Friday, 03 July 2015 11:32 | Written by Lise Hosein

The story of Albert Jackson, Toronto’s first postman, doesn’t begin in a particularly positive way. It was the late nineteenth century, our city certainly was not free of racism, and a black man applying to deliver the mail was not an idea met with open arms.

David Ferry is the Project Director and co-creator of The Postman, a new play that will trace the porches and streets of Albert Jackson’s mail route.

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Yes, he did get one – after the postmaster told Albert he was relegated to mopping floors, he contacted John A. Macdonald to make a plea for his involvement. And the community got involved as well.

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So the story of Albert Jackson is one of triumph – he stayed a postman his whole life. He died in 1918. The themes of struggle and victory began before Albert was born in Delaware to slaves – some of his siblings were sold when he was young. When his father died, his mother made her escape and took the dangerous road toward freedom – the perils of making this journey were not limited to being captured, starving to death, or losing her children. As did many others at the time, Anne Maria Jackson was able to enlist the help of the Underground Railroad, and she finally made it to Ontario, a free woman. It’s both Anne Maria’s story and Albert’s that inspired David Ferry and a team of writers and composers to create this play.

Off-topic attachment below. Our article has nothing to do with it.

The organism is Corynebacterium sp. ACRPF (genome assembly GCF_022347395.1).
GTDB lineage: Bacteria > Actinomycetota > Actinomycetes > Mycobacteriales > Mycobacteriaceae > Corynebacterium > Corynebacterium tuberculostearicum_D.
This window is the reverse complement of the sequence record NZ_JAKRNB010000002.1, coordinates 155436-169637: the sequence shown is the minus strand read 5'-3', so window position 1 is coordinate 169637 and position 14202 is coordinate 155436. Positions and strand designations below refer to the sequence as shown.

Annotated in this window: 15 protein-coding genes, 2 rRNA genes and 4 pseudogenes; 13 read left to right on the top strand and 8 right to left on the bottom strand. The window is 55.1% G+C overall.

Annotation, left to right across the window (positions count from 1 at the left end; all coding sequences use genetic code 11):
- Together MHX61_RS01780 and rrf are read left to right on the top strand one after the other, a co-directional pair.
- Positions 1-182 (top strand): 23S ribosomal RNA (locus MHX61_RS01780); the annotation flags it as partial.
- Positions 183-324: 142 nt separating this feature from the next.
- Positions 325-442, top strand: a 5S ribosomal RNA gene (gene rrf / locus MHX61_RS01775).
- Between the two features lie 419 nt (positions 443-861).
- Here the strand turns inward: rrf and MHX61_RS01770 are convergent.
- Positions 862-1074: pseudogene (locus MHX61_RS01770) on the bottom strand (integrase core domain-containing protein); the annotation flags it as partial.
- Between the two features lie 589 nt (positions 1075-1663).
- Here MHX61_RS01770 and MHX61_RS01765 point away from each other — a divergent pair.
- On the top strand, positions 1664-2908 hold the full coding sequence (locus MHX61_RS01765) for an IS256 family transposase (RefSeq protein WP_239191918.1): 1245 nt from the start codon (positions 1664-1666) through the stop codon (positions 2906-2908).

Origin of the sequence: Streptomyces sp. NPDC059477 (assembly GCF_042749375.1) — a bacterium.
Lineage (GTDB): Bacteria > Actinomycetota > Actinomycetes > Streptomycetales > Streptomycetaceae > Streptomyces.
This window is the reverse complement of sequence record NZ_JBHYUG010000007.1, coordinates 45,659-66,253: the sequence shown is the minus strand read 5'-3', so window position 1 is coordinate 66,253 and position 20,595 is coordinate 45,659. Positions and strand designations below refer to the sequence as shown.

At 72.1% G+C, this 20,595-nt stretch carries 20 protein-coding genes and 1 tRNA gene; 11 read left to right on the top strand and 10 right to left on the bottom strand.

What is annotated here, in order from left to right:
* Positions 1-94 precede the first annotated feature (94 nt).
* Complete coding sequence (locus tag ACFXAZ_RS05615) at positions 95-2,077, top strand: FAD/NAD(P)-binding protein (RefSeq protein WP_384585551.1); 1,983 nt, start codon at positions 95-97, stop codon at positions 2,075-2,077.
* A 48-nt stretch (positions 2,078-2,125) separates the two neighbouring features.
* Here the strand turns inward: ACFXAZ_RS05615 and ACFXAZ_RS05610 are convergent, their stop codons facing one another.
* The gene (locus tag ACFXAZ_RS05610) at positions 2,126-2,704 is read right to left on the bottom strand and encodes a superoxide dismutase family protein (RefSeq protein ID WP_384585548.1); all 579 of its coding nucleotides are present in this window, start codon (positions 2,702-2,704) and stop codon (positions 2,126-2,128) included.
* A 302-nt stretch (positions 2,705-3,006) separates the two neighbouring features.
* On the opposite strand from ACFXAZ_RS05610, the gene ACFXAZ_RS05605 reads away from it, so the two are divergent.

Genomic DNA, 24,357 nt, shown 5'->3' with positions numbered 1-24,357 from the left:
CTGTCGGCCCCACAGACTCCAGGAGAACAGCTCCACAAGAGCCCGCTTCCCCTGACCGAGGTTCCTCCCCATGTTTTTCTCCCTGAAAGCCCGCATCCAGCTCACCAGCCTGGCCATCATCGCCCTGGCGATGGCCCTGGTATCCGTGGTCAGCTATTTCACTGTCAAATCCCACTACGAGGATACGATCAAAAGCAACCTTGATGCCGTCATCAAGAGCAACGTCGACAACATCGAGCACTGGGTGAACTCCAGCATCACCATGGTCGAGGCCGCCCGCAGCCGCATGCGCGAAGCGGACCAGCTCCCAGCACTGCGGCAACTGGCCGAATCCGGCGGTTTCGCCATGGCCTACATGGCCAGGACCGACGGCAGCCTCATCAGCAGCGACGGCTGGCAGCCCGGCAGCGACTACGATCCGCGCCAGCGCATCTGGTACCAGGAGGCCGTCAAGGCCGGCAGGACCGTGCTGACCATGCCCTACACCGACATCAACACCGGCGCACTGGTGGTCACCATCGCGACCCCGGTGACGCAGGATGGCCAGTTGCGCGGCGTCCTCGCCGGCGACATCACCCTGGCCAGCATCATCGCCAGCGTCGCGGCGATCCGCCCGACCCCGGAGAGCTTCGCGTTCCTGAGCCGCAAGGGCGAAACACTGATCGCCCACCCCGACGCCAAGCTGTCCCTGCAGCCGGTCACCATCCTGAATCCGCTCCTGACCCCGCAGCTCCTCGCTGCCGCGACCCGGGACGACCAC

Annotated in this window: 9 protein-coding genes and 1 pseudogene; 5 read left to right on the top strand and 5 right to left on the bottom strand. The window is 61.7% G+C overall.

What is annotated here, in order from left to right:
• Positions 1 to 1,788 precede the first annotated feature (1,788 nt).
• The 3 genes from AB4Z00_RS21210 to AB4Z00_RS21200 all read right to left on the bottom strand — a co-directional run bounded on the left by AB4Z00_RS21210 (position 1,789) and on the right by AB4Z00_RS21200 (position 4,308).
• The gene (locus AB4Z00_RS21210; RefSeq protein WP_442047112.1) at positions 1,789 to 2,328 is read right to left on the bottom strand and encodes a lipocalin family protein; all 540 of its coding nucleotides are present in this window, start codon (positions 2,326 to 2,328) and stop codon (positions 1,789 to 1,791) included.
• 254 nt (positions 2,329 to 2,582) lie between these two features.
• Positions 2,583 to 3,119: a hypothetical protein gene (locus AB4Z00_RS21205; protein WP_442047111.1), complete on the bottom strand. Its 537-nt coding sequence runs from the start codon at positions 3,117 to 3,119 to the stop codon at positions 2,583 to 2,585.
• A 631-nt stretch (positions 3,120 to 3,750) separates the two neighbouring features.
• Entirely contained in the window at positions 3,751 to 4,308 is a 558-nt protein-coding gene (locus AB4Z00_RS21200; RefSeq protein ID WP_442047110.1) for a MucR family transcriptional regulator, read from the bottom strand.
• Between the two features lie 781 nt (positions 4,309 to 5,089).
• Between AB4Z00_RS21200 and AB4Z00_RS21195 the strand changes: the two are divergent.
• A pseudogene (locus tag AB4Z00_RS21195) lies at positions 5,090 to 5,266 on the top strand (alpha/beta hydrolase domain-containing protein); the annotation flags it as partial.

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Telling this story has become an intricate venture with seven writers and two composers. The Postman is staged along Jackson’s route – Ferry and his team have enlisted the help of many homes along the way whose porches and front steps will be taken over by the production. Most of the story will be told in 12 different spots. Music will be performed along the way by musicians that’ll recall the days of bluegrass street performers. And undoubtedly it will give the people who experience it a different perspective on the neighbourhood and a glimpse at a very different time in our city’s history. And David is positive it will also give us a sense of hope – there’s a lot to learn from the story of Albert Jackson.

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The Postman runs from July 12-26 – when you buy your tickets, you’ll be told where to meet to begin the play. Make sure you pay close attention – the route will change slightly from night to night. Details are here.